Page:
Why do atheists like to say "You can't prove a negative", when if i were to tell you "There is no water in this bucket", all i need to do..?
..is show you the bucket has no water in it and the negative has been proven?
For normal people reasoning with non-atheist logic, isn't it true that the one making the claim has the burden to provide the evidence.
Since an atheist has no evidence for their claim "There is no God", and try to pretend that a negative can't be proven (when it can), isn't it best to do tell them what one of their atheist role models say: "What you assert without evidence can be dismissed without evidence"?
Bonus question: Why do atheists dislike this reasoning?
Why do questions like this make atheists irrational and assertive, as some answers are showing? Is it embarrassment that cause atheists to be this way? Shame? Why do they try so hard to avoid answering the question? Isn't it true their poor logic has been exposed?
- Anonymous6 months ago
You're assuming members of the Atheist religion are logical or even comprehend logic.
This.. is a mistake, a big one.
- sashaLv 76 months ago
Its a shame people don't understand basic logic, but still try to argue logically.
Atheists don't claim there is no god, atheists simply don't believe any gods exist. That is not a claim.
Theists say God does exist - that is a claim and therefore the burden of proof is on you.
You assert God exists, but you can't prove it. So your assertion can be dismissed.
Atheists love that reasoning, its sad you don't understand it.
- Dennis SagtLv 76 months ago
The tenet is you can't prove a Universal negative. I don't know why people forget the 'u' word. I can prove there is no water in your bucket. I can't prove there is no water in all buckets.
- Bulldog reduxLv 76 months ago
You train of reasoning is faulty in that an assertion that the water bucket is empty is NOT a negative claim; it is a positive claim. You can disprove that positive claim by showing the bucket to contain water. But the claim that God does not exist is basically unprovable, and I believe that atheists should not make that claim. I am an atheist who does not believe in God, and I'm betting that you can't show me water in your metaphorical bucket.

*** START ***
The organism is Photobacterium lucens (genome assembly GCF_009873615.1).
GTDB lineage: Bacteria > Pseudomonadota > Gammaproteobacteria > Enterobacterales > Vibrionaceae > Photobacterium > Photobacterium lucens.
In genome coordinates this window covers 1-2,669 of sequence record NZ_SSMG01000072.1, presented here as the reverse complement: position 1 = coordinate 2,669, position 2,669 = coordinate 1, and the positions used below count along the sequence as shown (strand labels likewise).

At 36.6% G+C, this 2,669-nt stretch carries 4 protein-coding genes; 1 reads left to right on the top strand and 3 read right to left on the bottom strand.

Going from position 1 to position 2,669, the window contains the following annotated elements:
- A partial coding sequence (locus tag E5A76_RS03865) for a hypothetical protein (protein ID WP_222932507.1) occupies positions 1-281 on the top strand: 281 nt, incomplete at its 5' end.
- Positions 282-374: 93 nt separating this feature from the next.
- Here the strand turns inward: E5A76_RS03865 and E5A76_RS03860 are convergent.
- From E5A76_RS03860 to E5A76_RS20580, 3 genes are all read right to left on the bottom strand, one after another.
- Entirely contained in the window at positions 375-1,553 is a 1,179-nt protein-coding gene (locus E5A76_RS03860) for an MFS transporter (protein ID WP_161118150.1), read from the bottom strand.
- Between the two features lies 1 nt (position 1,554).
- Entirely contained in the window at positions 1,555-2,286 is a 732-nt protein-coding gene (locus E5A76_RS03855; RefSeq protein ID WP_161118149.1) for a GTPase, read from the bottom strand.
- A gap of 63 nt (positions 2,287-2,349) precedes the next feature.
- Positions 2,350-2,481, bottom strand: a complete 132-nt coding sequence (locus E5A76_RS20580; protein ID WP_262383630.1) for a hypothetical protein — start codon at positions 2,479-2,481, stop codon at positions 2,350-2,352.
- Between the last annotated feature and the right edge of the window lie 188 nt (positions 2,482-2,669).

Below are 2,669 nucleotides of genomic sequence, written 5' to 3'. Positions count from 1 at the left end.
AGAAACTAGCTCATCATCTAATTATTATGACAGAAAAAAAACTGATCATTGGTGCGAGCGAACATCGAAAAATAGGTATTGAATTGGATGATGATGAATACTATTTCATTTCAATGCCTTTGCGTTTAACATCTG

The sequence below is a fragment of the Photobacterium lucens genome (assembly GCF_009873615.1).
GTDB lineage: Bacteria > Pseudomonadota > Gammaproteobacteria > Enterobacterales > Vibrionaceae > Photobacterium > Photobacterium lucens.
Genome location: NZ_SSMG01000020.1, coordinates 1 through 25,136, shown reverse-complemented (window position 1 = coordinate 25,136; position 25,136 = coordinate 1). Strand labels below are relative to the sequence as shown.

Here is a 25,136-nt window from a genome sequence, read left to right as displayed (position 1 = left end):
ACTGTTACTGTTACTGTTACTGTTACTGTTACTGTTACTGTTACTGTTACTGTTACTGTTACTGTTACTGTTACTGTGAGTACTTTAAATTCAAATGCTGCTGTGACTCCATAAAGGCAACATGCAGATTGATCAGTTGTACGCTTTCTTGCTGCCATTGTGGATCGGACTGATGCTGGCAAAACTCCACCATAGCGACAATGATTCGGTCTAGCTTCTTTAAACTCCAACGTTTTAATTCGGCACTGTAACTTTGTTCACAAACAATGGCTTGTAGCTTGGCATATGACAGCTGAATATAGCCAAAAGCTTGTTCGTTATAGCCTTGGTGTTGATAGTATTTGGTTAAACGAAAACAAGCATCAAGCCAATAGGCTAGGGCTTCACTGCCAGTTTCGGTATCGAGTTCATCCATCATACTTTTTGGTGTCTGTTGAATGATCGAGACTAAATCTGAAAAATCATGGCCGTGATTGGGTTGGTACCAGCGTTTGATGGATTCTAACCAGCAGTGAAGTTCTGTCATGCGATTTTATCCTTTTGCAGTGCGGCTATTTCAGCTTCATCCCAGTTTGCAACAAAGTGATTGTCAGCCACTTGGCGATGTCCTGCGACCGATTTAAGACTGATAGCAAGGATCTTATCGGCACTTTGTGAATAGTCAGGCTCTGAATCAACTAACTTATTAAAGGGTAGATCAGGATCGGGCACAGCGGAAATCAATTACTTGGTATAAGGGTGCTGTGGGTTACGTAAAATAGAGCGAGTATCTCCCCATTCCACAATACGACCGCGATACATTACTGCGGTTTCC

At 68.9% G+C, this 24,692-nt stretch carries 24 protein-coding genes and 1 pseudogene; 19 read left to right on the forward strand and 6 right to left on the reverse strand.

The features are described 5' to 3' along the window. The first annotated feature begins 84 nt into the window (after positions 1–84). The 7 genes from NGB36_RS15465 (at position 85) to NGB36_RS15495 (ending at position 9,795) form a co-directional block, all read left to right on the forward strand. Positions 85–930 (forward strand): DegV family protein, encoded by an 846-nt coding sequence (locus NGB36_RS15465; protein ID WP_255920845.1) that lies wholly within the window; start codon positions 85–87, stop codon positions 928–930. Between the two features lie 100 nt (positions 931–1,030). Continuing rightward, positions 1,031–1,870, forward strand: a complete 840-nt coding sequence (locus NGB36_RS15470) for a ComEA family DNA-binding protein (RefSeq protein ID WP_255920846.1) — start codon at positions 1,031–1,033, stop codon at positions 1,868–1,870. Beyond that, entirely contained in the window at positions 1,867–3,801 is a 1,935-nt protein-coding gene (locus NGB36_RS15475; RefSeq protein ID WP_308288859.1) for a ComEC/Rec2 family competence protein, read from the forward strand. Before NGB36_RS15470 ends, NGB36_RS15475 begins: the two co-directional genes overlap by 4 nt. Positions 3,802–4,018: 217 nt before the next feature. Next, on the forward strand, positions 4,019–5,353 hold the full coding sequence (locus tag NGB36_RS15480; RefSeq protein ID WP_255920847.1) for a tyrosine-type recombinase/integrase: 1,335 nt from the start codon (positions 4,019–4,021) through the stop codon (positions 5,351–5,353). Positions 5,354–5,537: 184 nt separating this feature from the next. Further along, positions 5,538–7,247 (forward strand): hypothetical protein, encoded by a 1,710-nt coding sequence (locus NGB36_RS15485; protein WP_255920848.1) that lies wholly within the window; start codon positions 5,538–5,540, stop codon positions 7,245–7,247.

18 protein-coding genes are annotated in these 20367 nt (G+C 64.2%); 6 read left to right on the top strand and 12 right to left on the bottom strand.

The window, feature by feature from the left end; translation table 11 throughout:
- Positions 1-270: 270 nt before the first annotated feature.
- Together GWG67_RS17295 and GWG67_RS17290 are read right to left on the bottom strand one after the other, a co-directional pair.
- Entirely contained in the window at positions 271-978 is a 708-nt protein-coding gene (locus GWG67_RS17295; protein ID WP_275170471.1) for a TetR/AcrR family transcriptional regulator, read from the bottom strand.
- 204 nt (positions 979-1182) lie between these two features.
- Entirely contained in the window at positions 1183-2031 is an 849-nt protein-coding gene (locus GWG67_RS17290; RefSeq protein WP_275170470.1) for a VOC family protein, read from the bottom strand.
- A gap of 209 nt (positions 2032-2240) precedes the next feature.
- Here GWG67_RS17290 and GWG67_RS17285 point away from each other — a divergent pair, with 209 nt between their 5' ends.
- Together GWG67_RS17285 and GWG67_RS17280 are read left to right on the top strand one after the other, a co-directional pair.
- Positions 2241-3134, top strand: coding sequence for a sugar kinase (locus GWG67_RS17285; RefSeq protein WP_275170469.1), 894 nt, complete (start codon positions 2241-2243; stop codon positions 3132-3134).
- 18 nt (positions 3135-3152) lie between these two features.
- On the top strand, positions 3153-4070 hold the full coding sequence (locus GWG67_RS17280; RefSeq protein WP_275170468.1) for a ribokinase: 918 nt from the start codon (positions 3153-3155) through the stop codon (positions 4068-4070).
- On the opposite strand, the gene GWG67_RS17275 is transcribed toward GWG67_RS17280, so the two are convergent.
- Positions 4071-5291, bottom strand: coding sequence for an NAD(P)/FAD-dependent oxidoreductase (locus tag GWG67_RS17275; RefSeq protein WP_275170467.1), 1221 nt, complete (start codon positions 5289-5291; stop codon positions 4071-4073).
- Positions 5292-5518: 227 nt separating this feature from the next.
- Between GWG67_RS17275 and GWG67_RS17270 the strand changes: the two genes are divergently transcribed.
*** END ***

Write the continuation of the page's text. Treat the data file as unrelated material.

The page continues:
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- Anonymous6 months ago
You can indeed prove some negatives, if their domains are limited enough. We could observe the entire contents of a bucket and state definitively that it doesn't contain water. Or we could go through a jar of marbles and prove that none of them are red.
So it is indeed an overstatement to say "You can't prove a negative". Their error is likely due to interpreting "a negative" to mean a universal negative, that something is not the case anywhere in the entire universe.
- 6 months ago
Guffaw!! Oh looky.....Another dumbass ignorant Christer who hasn't even a clue that they're stupid dumbass and ignorant.
- Space WaspLv 66 months ago
If someone is being asked to 'prove' the non existence of a god that has been defined in the way that theists usually define their gods, then "You can't prove a negative" is a valid answer in this context.
Negatives can only be 'proved' when the parameters are very clearly defined and very restricted.
- L. E. GantLv 76 months ago
"the bucket has no water" is a positive....The bucket exists
The trouble with God is that you can't demonstrates he exists; if one can't prove he exists, then one can't prove he doesn't exist.
That's a very different thing from proving the bucket contains no water.
- God of ThunderLv 76 months ago
You need to learn the difference between a universal negative and a limited negative.
"There is no water in this bucket" is quite different from "Water doesn't exist anywhere."
If I opened the drawer of my nightstand and didn't find a god there, would that prove that no god exists?
- FireсоскLv 66 months ago
Prove you don't owe me one million dollars...or pay back